What is a Photometric Drawing?

What is a Photometric Drawing

A photometric drawing (also called a photometric lighting plan or design) is essential for any lighting design as it allows lighting professionals to visualize a system before it is installed. Photometric plans are often used in tandem with an AGi32 calculation tool for accurately predicting the photometric design. This is essential before breaking ground on a lighting project, for several reasons. The lighting industry uses photometric plans to arrange fixtures and ensure output intensity is distributed evenly.

There’s a lot of data included with every photometric study, and this data can be presented as raw numerical values or as a visual example. To generate this photometric report, lighting specialists use software such as AGi32, which is designed for the task.

How Do Lighting Designers Use Photometric Software?

Every light comes with its own photometric properties. Some lights emit directionally, while others radiate in every direction. Some lighting fixtures spread illumination further than others. This data is collated and provided to lighting professionals by the manufacturer.

During a photometric analysis, the lighting designer arranges each fixture inside the software, placing them in a rendered version of the client’s property. Fixture-specific photometric data is plugged in for each fixture and the software does the heavy number crunching. This includes taking measurements of lighting levels at every point in space.

What Does a Photometric Plan Look Like?

Photometric plans can be presented in many ways. One way is to analyze the system with nothing but numerical data. The software will compute how much light, in lumens, is present at each location. As the fixtures are changed or rearranged, the software will recompute light levels at each area. Lighting designers can study this data on its own to spot potential issues.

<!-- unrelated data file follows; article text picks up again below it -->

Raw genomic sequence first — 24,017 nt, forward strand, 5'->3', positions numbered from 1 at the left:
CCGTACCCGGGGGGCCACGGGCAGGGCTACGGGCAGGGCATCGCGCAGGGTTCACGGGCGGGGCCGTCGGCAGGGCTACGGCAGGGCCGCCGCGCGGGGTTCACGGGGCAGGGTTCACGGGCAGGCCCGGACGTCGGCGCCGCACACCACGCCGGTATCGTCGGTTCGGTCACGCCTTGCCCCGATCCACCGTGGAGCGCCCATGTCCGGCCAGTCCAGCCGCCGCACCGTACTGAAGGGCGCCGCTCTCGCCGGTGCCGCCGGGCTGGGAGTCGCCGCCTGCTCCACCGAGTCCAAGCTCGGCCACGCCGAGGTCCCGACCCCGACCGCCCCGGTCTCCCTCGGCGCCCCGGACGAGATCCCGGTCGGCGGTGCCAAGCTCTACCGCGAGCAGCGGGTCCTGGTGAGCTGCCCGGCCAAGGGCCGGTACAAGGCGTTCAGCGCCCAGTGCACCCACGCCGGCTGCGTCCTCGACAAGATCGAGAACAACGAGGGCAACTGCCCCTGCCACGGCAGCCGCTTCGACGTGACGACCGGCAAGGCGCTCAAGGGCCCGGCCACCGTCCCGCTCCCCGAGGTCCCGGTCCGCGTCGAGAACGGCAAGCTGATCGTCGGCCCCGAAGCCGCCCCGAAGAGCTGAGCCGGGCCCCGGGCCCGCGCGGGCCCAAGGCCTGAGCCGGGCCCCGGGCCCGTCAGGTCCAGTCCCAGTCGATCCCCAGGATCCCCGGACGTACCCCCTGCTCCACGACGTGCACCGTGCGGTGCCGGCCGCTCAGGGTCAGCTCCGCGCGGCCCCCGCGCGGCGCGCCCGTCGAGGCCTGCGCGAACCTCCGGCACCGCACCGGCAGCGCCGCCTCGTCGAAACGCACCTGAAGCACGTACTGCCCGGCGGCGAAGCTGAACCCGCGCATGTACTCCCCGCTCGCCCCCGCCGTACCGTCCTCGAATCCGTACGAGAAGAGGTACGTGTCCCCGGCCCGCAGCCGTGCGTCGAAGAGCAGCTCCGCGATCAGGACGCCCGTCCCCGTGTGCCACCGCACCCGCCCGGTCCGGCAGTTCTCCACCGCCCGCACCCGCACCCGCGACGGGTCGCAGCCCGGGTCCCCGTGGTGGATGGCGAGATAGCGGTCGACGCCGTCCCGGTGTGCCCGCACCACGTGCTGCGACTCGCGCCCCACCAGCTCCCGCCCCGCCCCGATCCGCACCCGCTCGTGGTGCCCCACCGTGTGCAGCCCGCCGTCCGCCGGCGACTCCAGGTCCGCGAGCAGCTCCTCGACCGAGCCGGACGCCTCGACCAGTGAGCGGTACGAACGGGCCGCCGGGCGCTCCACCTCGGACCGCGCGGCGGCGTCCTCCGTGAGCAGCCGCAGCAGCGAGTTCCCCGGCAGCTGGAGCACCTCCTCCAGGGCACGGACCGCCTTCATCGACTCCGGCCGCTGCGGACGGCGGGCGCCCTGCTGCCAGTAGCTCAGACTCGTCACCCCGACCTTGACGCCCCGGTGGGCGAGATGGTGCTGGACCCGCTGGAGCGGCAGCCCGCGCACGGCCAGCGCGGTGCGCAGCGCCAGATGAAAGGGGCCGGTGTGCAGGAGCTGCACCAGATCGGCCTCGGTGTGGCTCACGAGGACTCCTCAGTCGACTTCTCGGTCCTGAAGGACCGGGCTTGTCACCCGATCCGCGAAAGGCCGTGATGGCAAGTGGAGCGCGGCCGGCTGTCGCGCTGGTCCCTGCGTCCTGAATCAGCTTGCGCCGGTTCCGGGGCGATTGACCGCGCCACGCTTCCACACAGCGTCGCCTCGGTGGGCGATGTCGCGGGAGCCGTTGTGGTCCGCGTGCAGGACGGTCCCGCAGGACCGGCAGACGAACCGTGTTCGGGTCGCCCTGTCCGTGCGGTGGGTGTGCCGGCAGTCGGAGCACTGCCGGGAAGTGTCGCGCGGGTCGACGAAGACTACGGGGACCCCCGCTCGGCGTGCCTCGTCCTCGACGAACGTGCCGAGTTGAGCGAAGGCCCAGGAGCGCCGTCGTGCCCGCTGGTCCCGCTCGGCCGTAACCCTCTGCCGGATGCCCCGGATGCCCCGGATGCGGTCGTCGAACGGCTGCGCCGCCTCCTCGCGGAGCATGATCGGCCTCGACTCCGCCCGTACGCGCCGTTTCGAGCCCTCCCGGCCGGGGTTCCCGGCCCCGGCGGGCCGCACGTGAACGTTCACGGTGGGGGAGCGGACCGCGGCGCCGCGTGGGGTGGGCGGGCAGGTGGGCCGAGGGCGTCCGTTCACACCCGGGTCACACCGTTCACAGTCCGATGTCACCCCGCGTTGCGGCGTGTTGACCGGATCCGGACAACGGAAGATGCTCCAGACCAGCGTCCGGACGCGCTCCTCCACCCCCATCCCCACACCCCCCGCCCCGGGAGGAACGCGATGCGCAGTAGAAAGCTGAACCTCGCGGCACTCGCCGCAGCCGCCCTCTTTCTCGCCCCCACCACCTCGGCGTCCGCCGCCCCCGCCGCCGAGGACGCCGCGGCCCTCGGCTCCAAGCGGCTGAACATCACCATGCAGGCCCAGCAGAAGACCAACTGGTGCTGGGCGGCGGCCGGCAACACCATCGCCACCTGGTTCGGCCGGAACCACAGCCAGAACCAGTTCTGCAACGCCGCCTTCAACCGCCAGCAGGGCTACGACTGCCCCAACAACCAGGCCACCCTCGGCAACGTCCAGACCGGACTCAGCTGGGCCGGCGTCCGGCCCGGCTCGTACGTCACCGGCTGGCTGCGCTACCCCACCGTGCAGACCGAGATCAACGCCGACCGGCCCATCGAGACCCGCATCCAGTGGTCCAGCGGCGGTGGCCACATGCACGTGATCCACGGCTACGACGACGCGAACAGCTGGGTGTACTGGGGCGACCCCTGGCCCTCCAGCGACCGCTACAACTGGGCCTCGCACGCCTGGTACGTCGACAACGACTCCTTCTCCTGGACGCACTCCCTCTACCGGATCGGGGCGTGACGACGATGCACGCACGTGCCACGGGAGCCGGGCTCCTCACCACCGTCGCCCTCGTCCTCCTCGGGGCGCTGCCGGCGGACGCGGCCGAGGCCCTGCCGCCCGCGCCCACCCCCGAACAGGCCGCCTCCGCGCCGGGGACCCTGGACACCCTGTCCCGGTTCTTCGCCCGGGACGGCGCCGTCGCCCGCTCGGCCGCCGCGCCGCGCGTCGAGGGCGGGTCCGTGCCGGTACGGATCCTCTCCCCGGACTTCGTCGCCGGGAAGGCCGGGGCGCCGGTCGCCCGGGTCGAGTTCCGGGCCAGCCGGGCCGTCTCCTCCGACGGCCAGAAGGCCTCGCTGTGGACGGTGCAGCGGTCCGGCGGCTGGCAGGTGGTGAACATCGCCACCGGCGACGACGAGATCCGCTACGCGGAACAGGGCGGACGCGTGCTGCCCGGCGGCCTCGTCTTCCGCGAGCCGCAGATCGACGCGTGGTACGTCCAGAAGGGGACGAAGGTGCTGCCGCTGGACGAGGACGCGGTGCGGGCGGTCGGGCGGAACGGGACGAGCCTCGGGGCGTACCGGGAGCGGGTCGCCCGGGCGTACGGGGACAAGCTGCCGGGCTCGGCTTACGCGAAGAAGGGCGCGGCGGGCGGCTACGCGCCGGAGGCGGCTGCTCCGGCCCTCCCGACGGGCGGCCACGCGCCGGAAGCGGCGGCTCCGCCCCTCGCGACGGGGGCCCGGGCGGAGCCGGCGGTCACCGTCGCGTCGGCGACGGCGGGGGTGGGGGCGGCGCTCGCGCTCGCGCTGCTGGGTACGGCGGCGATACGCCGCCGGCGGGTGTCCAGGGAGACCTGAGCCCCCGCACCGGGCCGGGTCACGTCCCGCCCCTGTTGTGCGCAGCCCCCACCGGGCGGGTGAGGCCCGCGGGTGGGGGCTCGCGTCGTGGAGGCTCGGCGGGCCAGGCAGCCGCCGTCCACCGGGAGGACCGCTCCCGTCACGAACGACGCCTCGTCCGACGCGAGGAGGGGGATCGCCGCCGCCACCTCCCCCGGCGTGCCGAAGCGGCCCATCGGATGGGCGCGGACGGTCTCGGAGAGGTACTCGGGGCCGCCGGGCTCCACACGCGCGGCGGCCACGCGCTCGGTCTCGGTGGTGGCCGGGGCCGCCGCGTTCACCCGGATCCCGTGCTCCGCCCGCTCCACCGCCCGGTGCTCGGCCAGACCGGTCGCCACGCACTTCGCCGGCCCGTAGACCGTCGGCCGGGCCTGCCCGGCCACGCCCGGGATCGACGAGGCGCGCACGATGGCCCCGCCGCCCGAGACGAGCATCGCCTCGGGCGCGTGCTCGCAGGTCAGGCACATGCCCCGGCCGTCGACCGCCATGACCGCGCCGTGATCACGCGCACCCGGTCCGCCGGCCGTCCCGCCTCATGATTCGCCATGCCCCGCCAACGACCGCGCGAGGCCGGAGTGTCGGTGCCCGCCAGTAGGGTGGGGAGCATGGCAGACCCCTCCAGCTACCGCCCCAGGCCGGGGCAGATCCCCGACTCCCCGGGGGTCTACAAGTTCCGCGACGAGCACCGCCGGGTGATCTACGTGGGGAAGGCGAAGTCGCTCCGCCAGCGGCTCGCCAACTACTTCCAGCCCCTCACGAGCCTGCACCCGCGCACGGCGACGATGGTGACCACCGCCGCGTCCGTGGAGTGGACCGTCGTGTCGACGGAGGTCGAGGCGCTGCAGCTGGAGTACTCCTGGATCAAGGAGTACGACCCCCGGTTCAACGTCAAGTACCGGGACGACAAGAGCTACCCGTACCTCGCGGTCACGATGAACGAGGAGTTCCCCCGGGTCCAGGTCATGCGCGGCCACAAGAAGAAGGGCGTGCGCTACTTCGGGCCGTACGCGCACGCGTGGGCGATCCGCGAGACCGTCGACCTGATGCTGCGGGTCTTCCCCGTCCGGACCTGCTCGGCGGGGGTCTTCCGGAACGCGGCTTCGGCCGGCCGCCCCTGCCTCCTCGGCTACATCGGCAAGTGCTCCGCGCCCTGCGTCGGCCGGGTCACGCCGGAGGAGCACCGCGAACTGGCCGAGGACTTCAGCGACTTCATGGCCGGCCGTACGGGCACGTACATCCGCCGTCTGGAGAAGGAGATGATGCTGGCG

It’s more common, though, for lighting professionals to visualize the system using photometric software. Some professionals will produce a 3D rendering of the client’s property and simulate the distribution of light as the human eye would see it.

Photometric software can also generate wireframes or heat maps to detect areas that are receiving too much illumination and spaces that are too dark.

When is a Photometric Lighting Design Needed?

In most cases, property owners are not required to get a photometric analysis before starting a commercial lighting project, but it’s strongly recommended for several reasons, including:

  • Commercial lighting systems must meet lighting safety codes – Commercial properties must maintain a minimum lighting threshold if they operate during evening or nighttime hours. Failure to do so could expose the property owner to legal action if an injury occurs due to poor lighting. Photometric analysis ensures your property meets those lighting codes without anything left up to chance.
  • They also have to follow light pollution regulations – On your property, you’ll want to optimize your system’s output. Off your property, you’ll be required to minimize any lighting trespass or pollution. In other words, keep the light you produce on your property. There are additional lighting codes that require this and violating those codes can result in hefty fines.